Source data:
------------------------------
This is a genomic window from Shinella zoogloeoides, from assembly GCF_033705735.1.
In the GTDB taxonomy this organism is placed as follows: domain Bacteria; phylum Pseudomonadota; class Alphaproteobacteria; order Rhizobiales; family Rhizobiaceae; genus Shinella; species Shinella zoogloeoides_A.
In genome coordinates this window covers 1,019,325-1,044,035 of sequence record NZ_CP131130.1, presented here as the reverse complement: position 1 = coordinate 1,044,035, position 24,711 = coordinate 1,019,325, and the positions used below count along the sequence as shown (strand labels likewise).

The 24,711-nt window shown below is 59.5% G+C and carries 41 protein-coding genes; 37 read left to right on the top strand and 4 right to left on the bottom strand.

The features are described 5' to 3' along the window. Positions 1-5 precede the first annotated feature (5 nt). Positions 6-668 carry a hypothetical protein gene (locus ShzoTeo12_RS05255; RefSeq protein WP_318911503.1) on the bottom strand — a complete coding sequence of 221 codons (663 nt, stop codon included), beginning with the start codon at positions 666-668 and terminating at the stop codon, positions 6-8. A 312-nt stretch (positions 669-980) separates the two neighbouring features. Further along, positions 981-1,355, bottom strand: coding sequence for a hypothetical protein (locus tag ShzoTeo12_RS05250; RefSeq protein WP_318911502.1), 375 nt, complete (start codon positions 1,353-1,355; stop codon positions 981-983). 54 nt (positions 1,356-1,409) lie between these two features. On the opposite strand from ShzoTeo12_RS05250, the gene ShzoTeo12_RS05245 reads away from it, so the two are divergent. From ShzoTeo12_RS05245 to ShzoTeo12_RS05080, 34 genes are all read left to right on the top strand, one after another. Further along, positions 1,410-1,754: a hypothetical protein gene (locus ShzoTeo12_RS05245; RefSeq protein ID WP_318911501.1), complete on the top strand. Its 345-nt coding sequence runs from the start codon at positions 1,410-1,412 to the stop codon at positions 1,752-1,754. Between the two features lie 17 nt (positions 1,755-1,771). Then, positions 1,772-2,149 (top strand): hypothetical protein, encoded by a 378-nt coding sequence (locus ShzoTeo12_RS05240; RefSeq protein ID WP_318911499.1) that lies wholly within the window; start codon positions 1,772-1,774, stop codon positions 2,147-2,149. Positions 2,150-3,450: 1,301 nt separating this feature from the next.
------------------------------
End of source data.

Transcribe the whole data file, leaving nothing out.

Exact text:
This is a genomic window from Shinella zoogloeoides, from assembly GCF_033705735.1.
In the GTDB taxonomy this organism is placed as follows: domain Bacteria; phylum Pseudomonadota; class Alphaproteobacteria; order Rhizobiales; family Rhizobiaceae; genus Shinella; species Shinella zoogloeoides_A.
In genome coordinates this window covers 1,019,325-1,044,035 of sequence record NZ_CP131130.1, presented here as the reverse complement: position 1 = coordinate 1,044,035, position 24,711 = coordinate 1,019,325, and the positions used below count along the sequence as shown (strand labels likewise).

The 24,711-nt window shown below is 59.5% G+C and carries 41 protein-coding genes; 37 read left to right on the top strand and 4 right to left on the bottom strand.

The features are described 5' to 3' along the window. Positions 1-5 precede the first annotated feature (5 nt). Positions 6-668 carry a hypothetical protein gene (locus ShzoTeo12_RS05255; RefSeq protein WP_318911503.1) on the bottom strand — a complete coding sequence of 221 codons (663 nt, stop codon included), beginning with the start codon at positions 666-668 and terminating at the stop codon, positions 6-8. A 312-nt stretch (positions 669-980) separates the two neighbouring features. Further along, positions 981-1,355, bottom strand: coding sequence for a hypothetical protein (locus tag ShzoTeo12_RS05250; RefSeq protein WP_318911502.1), 375 nt, complete (start codon positions 1,353-1,355; stop codon positions 981-983). 54 nt (positions 1,356-1,409) lie between these two features. On the opposite strand from ShzoTeo12_RS05250, the gene ShzoTeo12_RS05245 reads away from it, so the two are divergent. From ShzoTeo12_RS05245 to ShzoTeo12_RS05080, 34 genes are all read left to right on the top strand, one after another. Further along, positions 1,410-1,754: a hypothetical protein gene (locus ShzoTeo12_RS05245; RefSeq protein ID WP_318911501.1), complete on the top strand. Its 345-nt coding sequence runs from the start codon at positions 1,410-1,412 to the stop codon at positions 1,752-1,754. Between the two features lie 17 nt (positions 1,755-1,771). Then, positions 1,772-2,149 (top strand): hypothetical protein, encoded by a 378-nt coding sequence (locus ShzoTeo12_RS05240; RefSeq protein ID WP_318911499.1) that lies wholly within the window; start codon positions 1,772-1,774, stop codon positions 2,147-2,149. Positions 2,150-3,450: 1,301 nt separating this feature from the next.